Why Men Need Men’s Groups
“What’s with you men and your Men’s Groups? Women, don’t have Women’s Groups. Why do men need Men’s Groups?”
There are many different answers to this question but at the heart of the answer lies the male code that teaches boys from birth to be tough, suck it in, and don’t cry.
Being asked to do something so totally unnatural can only lead to failure. In my case, I felt I’d failed the masculinity test, something that took me over 40 years to realise as I started to re-learn how to feel.
“How are ya?”
“Great!” I wasn’t, of course… I might have just had an argument with my wife, or the kids might have been driving me nuts, or the boss was bullying me at work… Never mind, there was only one answer expected of me. Everyone around me wanted to hear how well I was doing. That’s what we men do – we talk about how well we’ve got our lives together. “I’m doing great,” I’d lie.
The Essentially Men weekend was transformational for me in how it helped me to re-connect with my feeling world. But it did little to change the above expectations of people around me. Even my partner at the time couldn’t handle me telling her how I really felt.
So how come women don’t need Women’s Groups? Well, I think that they do. In fact, it seems that many have groups to plug into wherever they go. Let me illustrate.
I was working at a large NZ Corporate when a women in her mid 20’s started talking about her boyfriend in the open office to another women in her late 40’s, our Team Leader. I squirmed uncontrollably as they discussed if he was ‘right’ for her, if she should be settling down with him or following her dream to go on an OE, and other things I’ve thankfully long forgotten.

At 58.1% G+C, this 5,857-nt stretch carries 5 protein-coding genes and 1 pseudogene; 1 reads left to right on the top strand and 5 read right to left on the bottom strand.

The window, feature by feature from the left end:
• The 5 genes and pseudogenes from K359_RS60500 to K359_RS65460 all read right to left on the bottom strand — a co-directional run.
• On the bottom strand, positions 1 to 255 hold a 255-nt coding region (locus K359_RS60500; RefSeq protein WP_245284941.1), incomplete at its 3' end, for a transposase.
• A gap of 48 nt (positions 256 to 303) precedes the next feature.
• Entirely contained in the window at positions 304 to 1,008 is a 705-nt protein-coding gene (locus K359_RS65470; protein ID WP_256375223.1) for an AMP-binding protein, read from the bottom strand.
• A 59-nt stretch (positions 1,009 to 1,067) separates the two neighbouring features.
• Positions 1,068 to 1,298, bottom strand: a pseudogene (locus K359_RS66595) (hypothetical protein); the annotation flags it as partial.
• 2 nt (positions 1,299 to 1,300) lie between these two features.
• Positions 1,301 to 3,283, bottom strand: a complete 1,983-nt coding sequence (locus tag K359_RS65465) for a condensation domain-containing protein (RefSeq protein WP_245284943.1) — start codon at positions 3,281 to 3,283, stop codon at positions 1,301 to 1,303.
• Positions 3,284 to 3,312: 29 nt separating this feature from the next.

Ok. So perhaps they should have taken their conversation elsewhere. Or maybe I should have just joined in? The point is that women seem to be able to find someone to talk to just about anything and anywhere without embarrassment.
Like it or not, Male Consciousness in this country isn’t as evolved in this regard. Until it is, I’m going to need more formal settings to practise what seems to come naturally to most women.
If you’re a man reading this, perhaps, this is the right time for You to join us on an Essentially Men / Men Being Real workshop for a safe environment to speak more open about what’s really going on in our lives?
If you’re a woman reading this, perhaps you can pass this article onto a man who might welcome such an opportunity among a group of ‘Men Being Real’?